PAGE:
December was also a quiet one for traveling. I went to Sengaku-ji Temple in Shinagawa to see the festival honoring the 47 Ronin who 300 years earlier arrived on a snowy morning with the head of the lord’s enemy to lay at their masters’ grave.
Then on the 23rd I went to the Imperial Palace again. This time to hear the Emperor give a birthday address. Since 2002, I’ve always gone to the Palace on the Emperor’s birthday. Last year I missed the address though I was still able to go inside. This year I got to see and hear some welldressed Japanese rightwingers (and possible yakuza) get really into wishing the Emperor a happy birthday.
And the last 5 minutes of 2007 were spent at Zojo-ji Temple where hundreds of balloons flew off.
Whew! Well that’s that for 2007! Look out 2008! Actually, I think might just take the year off.
- Japanese Bowing Deer of Nara
- Outdoor Sumo at Yasukuni Shrine
- Samurai Girls Do Battle!!!
- Sumo – Hakuho vs Harumafuji at Outdoor Sumo Event at Yasukuni Shrine
- Samurai Warlord’s Kyoto Cherry Blossom Festival – Taiko Hanami Gyoretsu
- Samurai Battle Festival – Battle of Sekigahara Festival
- Japanese St. Patrick’s Day Parade in Harajuku, Tokyo
- Japanese Devils Beat You For Good Luck on Setsubun
- Wakakusayama Yaki – Japanese Mountain Fire Festival in Nara
- Giant Japanese Snake Festival
- Happy New Years 2013 From Tokyo!!!
- Merry Christmas from Japanese Girls!
- 2008 Presidential Race
- 47 Ronin
- action figures
- air combat
- ako gishi
- ako roshi
- american pop culture
- Amy Fisher
- ancient egypt
- Aoba Matsuri
- aomori prefecture
- armistice day
- Ashikaga Yoshimasa
- Battle of Hastings
- beautiful girls
- belly dancing
- Bill Murray
- blowing bubbles
- Bon Odori
- bull fighting
- Burger King
- california energy crisis
- celtic music
- Charles Schultz
- Charlie Brown
- cherry blossoms
- chinese food
- Christmas in the Trenches
- Christmas Truce
- chuck norris
- classical music
- clock tower
- Coming of Age Day
- culture day
- current tv
- Current TV Promo
- Dairokuten-no-Hadaka Matsuri
- Date Masamune
- design festa
- Don't Know Why
- drift ice
- Earth Celebration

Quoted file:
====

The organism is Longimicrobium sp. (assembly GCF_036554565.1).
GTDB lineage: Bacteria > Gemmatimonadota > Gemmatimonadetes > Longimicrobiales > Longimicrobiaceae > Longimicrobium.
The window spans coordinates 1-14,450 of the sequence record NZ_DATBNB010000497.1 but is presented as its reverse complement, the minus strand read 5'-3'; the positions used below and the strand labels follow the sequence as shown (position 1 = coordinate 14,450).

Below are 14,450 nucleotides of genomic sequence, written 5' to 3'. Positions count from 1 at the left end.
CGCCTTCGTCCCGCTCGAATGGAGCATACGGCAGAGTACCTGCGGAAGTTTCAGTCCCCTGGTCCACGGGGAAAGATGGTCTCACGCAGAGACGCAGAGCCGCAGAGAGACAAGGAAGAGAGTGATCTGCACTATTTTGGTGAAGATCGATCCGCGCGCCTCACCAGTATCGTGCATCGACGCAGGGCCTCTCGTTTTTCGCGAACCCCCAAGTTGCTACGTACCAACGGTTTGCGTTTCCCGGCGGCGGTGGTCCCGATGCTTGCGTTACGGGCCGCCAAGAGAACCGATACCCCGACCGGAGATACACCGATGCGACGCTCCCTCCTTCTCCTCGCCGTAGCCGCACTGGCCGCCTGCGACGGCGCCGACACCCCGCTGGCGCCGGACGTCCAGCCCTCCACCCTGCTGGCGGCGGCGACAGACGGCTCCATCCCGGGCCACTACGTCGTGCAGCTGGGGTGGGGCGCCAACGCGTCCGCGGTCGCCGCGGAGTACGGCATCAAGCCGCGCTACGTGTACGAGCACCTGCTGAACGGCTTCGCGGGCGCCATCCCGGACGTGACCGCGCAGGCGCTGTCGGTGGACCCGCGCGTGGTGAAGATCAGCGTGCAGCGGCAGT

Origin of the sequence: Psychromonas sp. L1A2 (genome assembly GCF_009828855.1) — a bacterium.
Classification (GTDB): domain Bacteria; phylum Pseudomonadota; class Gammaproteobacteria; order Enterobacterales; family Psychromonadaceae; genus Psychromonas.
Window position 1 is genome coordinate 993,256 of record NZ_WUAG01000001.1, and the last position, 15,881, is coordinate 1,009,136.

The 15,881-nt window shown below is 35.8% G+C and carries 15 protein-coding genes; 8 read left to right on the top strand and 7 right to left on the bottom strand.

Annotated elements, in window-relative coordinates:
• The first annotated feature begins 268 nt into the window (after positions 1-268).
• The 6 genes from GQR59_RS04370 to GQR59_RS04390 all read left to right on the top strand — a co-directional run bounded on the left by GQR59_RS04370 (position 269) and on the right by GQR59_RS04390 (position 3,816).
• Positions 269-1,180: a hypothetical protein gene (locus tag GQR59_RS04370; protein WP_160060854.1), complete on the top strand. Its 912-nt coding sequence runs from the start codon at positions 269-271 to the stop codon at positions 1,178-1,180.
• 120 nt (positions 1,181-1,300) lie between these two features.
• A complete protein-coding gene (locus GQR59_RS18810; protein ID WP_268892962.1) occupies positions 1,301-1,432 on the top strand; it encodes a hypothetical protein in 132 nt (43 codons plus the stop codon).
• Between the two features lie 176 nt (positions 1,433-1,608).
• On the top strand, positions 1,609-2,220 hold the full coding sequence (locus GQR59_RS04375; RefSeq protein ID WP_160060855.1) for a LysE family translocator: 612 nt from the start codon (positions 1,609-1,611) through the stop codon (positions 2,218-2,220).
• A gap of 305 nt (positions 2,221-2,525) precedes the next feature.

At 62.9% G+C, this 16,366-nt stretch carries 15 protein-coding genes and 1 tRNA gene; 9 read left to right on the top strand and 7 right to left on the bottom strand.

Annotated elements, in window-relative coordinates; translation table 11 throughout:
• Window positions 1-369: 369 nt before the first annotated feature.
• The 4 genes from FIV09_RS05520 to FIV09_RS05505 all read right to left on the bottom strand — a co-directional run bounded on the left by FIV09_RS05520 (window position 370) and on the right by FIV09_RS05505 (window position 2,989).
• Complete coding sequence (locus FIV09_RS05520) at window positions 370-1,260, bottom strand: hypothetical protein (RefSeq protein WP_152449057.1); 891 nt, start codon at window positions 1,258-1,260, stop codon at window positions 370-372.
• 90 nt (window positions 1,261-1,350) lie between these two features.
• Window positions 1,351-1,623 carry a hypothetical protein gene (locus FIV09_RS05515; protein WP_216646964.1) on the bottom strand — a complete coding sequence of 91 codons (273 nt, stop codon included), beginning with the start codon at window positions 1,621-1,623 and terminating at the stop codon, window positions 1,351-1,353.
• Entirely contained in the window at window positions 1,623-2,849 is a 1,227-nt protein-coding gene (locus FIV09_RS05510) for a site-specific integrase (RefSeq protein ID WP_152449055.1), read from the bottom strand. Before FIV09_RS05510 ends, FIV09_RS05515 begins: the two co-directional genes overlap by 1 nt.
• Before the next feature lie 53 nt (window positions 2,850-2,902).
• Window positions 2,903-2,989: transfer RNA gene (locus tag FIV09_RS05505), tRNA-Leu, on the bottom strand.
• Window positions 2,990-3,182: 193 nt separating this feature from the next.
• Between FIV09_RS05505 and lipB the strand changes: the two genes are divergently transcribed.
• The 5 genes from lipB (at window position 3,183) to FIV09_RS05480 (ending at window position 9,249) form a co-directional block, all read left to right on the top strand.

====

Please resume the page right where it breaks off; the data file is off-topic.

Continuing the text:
- easter bunny
- easter eggs
- Eastern Europe
- eine kleine nachtmusik
- english teacher
- english teaching
- enron scandal
- Ernest Hemingway
- european history
- extreme sports
- Eyeball Love Globe
- fertility festival
- Festival of Ages
- fire dancing
- Fire Department
- fire festival
- fire twirling
- Fire Walking
- flying saucers
- Funekko Nagashi
- Geisha Dance
- Gempei War
- Genghis Khan
- Ghost Stories
- GI Joe
- girls kissing
- global warming
- Golden Dragon
- Golden Dragon Dance
- Golden Fleece
- Golden Week
- Goth Girls
- goth lolita
- government cover-up
- Graham Hancock
- Great Pumpkin
- great pyramid
- Groundhog Day
- gun control
- Harold Godwinson
- heavy metal
- heike monogatari
- Hello Kitty
- High School Musical
- horse racing
- Hosokawa Sansai
- ice sculptures
- Ii Naomasa
- Iwate Swan
- Japan Earthquake
- Japan Vlogger
- Japanese Anime
- japanese archery
- japanese beer
- japanese beer vending machine
- japanese culture
- japanese emperor
- Japanese festival
- japanese folklore
- japanese ghost stories
- Japanese Ghosts
- Japanese girls
- japanese goldfish scooping
- japanese history
- Japanese Horror
- japanese imperial palace
- Japanese martial arts
- Japanese subculture
- Japanese Tea Ceremony
- Jean-Michel Jarre
- Jidai Matsuri
- job searching
- John McCutcheon
- Kamakura Matsuri
- kamogawa odori
- kenneth lay
- kingyo sukui
- Lafcadio Hearn
- Lee Van Cleef
- light saber
- Lost in Translation
- marine life
- Mark Twain
- martial arts
- Master Ninja
- meiji shrine
- Metropolis Magazine
- Middle Ages
- Middle East
- moira cameron
- momote shiki
- Monica Lewinsky
- monster trees
- mounted archery
- movie review
- mt. kurama
- Mt. Zao
- music concert
- music videos
- musicians in Japan
- Mystery Science Theater 3000
- Naked Festival
- never gonna give you up
- New Age
- New Age music
- New Year's Eve
- New Years
- Nick Zappetti
- night out
- Ninja movies
- Nishimonai Bon Odori
- Norah Jones
- November 11th
- octopus garden
- ogasawara ryu
- OJ Simpson
- Only in Japan
- Osu Kannon
- penis festival
- plum blossom
- pop culture
- Power Rangers
- Presidential Debate
- Project Blue Book
- red baron
- remembrance day
- rick astley
- rick roll
- Ringo Starr
- rio de janeiro
- rock band
- Rodger Swan
- Roller Derby
- Rolly Teranishi
- Roving Ronin Report
- Sado Island
- San Fermin
- San-San-Ku Tebasami Shiki
- sansa odori
- santa claus
- sapporo beer
- Sarah Michelle Gellar
- Scarlett Johansson
- Science Fiction/Double Feature
- Sea of Okhotsk
- sea shepard
- secret commonwealth
- Sen no Rikyu
- seven cycle theory
- seven patty Whopper
- sho kosugi
- snow festival
- snow gleaming
- snow lantern festival
- snow monkey
- sofia coppola
- soma nomaoi
- Spanish Culture
- Sports News
- St. Patrick's Day
- star wars
- street musicians
- sugawara no michizane
- Suzume Odori
- tachi neputa
- tall tales
- terrorism. WTC
- The Beatles
- The Grudge
- The Ring
- The Rocky Horror Picture Show
- The Sushi Cabaret Club
- three kingoms
- tokugawa ieyasu
- tokyo decadance
- Tokyo Design Festa
- tokyo imperial palace
- Tokyo Kuyo-Kai
- Tokyo Swan
- Tokyo Tower
- Tonya Harding
- tower of london
- toyotomi hideyoshi
- traditional art
- true ghost stories
- Umm Khulthum
- Umm Kulthum
- Urban Tap
- veterans day
- virginia tech
- Vlad Tepes
- William the Conqueror
- Windows 7
- World Cup
- World Trade Center
- world war I
- xmas. holidays
- yamanote halloween train
- Yamanote Train
- yasakuni shrine
- yasukuni shrine
- yeoman warder
- Youtube Gathering
- yuki matsuri
- Yuki Onna
- yukiakari no michi
- yushima tenjin
- Zao Onsen